Assembly Democrats in a coalition dubbed the “reform caucus” met privately for about 30 minutes with Bronx Assemblyman Carl Heastie this afternoon as he appears poised to become the next speaker of the chamber.

Heastie, along with the other members, emerged from the meeting to head to the larger conference-wide meeting that’s expected to include the announcement on whether a leadership vote will be held Tuesday or next week.

The lawmakers who exited the meeting said little about what was discussed.

“Meetings with members are between members,” Heastie said. “It was a great exchange between members.”

Meanwhile, it’s likely a vote will be held on Tuesday for Heastie’s election as Sheldon Silver’s resignation from the speaker’s office takes effect at 11:59 this evening.

“The vote should be held when the members of our conference decide it should be held,” Majority Leader Joe Morelle said. “The rules provide for tomorrow. I don’t want to presuppose what the members are going to decide.”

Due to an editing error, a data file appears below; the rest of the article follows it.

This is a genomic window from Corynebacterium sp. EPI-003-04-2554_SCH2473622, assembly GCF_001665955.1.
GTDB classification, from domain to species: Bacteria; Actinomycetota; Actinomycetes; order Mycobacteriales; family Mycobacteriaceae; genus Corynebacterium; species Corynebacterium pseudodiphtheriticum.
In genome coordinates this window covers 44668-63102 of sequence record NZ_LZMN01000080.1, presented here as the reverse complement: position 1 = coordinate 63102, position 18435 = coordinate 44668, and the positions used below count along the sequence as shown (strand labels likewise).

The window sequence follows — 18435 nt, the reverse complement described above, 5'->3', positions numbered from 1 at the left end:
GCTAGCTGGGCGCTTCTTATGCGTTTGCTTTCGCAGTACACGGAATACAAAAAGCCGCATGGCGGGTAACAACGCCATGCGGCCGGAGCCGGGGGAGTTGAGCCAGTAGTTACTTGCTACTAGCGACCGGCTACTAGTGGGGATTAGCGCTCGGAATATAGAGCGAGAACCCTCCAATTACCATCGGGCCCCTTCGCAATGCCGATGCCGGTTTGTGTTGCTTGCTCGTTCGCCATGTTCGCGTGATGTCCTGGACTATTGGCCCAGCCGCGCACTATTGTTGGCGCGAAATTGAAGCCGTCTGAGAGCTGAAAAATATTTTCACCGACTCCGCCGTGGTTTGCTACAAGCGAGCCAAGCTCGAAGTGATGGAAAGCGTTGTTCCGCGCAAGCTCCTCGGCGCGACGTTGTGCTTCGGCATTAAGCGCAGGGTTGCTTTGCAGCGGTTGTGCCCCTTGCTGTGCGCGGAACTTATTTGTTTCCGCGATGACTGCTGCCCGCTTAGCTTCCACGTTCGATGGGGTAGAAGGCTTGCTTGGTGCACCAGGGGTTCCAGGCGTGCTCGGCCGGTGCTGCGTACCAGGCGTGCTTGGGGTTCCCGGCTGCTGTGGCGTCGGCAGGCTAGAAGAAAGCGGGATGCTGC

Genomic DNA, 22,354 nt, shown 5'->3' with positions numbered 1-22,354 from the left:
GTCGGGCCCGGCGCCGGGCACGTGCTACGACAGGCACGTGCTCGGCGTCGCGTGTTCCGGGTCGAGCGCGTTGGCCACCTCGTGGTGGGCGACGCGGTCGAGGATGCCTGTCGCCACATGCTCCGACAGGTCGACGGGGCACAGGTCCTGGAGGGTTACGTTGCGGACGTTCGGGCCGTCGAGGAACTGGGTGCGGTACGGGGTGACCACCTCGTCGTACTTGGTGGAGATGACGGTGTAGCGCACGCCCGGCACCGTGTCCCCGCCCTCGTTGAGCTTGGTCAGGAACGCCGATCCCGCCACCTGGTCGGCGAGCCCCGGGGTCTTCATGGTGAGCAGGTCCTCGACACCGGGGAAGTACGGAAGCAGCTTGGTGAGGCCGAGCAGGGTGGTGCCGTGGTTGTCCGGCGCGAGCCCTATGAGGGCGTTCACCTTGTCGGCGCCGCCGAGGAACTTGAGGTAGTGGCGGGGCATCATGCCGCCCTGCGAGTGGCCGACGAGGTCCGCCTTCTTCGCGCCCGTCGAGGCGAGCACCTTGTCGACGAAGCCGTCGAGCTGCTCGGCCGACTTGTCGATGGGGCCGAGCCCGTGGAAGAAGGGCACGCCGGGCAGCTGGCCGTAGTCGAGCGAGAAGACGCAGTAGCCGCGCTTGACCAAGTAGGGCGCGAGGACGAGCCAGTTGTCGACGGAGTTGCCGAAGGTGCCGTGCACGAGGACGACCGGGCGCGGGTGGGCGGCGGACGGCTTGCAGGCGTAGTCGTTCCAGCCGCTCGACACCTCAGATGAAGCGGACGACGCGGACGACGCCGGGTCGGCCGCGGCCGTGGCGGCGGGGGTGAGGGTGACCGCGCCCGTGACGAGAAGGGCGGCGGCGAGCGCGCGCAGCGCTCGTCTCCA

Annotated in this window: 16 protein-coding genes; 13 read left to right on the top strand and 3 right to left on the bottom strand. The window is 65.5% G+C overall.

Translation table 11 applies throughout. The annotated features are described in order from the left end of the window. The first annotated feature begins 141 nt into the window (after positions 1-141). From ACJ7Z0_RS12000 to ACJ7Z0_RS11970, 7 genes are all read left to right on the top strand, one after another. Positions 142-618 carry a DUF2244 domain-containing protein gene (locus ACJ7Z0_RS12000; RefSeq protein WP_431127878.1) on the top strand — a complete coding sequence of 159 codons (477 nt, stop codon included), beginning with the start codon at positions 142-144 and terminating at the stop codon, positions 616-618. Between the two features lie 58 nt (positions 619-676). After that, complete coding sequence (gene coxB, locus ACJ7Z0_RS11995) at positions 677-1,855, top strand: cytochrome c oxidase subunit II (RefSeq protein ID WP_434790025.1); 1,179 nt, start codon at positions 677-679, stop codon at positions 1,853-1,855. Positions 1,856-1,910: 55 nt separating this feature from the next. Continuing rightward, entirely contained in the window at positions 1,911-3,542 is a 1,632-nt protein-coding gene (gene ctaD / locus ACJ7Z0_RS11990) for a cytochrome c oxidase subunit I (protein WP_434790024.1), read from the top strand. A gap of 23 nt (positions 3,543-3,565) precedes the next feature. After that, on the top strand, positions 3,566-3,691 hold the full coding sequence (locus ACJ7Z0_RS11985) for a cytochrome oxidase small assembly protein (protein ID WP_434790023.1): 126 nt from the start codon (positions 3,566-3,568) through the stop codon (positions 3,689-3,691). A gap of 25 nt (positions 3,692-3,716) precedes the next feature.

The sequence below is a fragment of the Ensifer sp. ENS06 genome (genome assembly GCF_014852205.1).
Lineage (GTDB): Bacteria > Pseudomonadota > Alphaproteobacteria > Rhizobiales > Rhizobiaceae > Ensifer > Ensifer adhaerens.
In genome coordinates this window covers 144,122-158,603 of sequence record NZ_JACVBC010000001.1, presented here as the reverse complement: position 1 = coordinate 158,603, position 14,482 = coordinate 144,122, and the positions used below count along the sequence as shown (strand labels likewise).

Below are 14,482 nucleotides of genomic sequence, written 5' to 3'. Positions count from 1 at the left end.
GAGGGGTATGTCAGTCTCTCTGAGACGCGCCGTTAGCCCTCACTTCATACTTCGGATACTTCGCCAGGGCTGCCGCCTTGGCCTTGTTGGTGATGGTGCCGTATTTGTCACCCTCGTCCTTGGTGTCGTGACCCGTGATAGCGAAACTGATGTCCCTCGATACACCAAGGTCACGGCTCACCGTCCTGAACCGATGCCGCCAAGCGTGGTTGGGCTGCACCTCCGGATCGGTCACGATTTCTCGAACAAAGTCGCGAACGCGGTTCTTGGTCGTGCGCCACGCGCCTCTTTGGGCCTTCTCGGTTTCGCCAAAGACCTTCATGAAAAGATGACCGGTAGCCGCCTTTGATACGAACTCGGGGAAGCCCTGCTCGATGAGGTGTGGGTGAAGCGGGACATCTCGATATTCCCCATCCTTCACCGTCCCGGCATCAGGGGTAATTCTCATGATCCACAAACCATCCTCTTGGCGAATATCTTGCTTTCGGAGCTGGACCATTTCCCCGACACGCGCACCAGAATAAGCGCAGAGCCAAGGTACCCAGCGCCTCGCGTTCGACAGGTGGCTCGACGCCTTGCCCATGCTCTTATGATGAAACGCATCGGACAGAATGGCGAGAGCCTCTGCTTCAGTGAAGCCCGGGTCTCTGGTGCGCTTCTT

Nevertheless, it appears almost certain Heastie will become the next speaker of the chamber even as Queens Assemblywoman Cathy Nolan continues to stay in the race.

“They were clearly coming together in terms of support for him,” Morelle said.

Morelle defended the process by which the next speaker — one of the most powerful officials in state government — is being selected by the 105-member conference.

It’s been an insular process to replace Silver, with members meeting behind closed doors at the Capitol, while Heastie has built support through winning the backing county Democratic chairs.

“There has been a public airing,” Morelle said. “There has been a lot of news articles, a lot public discussion.”

Silver’s legal troubles have renewed calls for ethics and transparency reforms in the Assembly. Heastie earlier today promised more accountability and oversight on the use of per diems as well as limits on what lawmakers can earn in private income in elected speaker.

“At the end of the day, the members have to make a decision about how to organize the house,” Morelle said. “We’re doing that in a way that’s the best way to do it.”